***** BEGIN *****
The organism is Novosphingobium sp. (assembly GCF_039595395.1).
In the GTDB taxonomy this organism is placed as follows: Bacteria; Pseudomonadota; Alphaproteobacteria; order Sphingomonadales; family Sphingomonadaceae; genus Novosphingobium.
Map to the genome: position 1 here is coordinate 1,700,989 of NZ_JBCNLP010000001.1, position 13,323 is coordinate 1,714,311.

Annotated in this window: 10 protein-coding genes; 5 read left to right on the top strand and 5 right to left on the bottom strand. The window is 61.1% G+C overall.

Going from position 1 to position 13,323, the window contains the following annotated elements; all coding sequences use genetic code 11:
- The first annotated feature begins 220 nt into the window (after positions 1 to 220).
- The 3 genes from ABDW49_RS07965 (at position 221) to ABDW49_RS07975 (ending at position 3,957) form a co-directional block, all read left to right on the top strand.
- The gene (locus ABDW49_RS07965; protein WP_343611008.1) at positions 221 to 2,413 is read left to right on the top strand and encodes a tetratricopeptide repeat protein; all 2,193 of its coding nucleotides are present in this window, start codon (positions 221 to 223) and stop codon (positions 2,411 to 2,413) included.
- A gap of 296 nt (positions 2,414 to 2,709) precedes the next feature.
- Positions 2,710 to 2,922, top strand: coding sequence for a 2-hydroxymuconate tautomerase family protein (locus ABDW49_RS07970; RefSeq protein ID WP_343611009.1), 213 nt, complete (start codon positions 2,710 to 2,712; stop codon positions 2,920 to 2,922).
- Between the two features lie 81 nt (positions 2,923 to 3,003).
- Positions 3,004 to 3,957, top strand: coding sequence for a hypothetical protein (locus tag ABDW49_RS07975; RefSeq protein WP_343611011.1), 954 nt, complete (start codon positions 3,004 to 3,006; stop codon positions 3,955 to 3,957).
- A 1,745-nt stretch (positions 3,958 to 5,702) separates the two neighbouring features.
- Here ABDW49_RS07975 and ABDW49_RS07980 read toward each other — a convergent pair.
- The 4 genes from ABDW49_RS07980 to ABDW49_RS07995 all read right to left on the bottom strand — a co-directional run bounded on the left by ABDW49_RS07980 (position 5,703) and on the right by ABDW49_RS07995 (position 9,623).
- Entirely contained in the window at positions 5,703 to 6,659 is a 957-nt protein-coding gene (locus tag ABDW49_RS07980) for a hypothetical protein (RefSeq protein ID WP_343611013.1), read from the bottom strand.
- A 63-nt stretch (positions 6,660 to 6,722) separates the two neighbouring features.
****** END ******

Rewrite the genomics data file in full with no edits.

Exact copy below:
The organism is Novosphingobium sp. (assembly GCF_039595395.1).
In the GTDB taxonomy this organism is placed as follows: Bacteria; Pseudomonadota; Alphaproteobacteria; order Sphingomonadales; family Sphingomonadaceae; genus Novosphingobium.
Map to the genome: position 1 here is coordinate 1,700,989 of NZ_JBCNLP010000001.1, position 13,323 is coordinate 1,714,311.

Annotated in this window: 10 protein-coding genes; 5 read left to right on the top strand and 5 right to left on the bottom strand. The window is 61.1% G+C overall.

Going from position 1 to position 13,323, the window contains the following annotated elements; all coding sequences use genetic code 11:
- The first annotated feature begins 220 nt into the window (after positions 1 to 220).
- The 3 genes from ABDW49_RS07965 (at position 221) to ABDW49_RS07975 (ending at position 3,957) form a co-directional block, all read left to right on the top strand.
- The gene (locus ABDW49_RS07965; protein WP_343611008.1) at positions 221 to 2,413 is read left to right on the top strand and encodes a tetratricopeptide repeat protein; all 2,193 of its coding nucleotides are present in this window, start codon (positions 221 to 223) and stop codon (positions 2,411 to 2,413) included.
- A gap of 296 nt (positions 2,414 to 2,709) precedes the next feature.
- Positions 2,710 to 2,922, top strand: coding sequence for a 2-hydroxymuconate tautomerase family protein (locus ABDW49_RS07970; RefSeq protein ID WP_343611009.1), 213 nt, complete (start codon positions 2,710 to 2,712; stop codon positions 2,920 to 2,922).
- Between the two features lie 81 nt (positions 2,923 to 3,003).
- Positions 3,004 to 3,957, top strand: coding sequence for a hypothetical protein (locus tag ABDW49_RS07975; RefSeq protein WP_343611011.1), 954 nt, complete (start codon positions 3,004 to 3,006; stop codon positions 3,955 to 3,957).
- A 1,745-nt stretch (positions 3,958 to 5,702) separates the two neighbouring features.
- Here ABDW49_RS07975 and ABDW49_RS07980 read toward each other — a convergent pair.
- The 4 genes from ABDW49_RS07980 to ABDW49_RS07995 all read right to left on the bottom strand — a co-directional run bounded on the left by ABDW49_RS07980 (position 5,703) and on the right by ABDW49_RS07995 (position 9,623).
- Entirely contained in the window at positions 5,703 to 6,659 is a 957-nt protein-coding gene (locus tag ABDW49_RS07980) for a hypothetical protein (RefSeq protein ID WP_343611013.1), read from the bottom strand.
- A 63-nt stretch (positions 6,660 to 6,722) separates the two neighbouring features.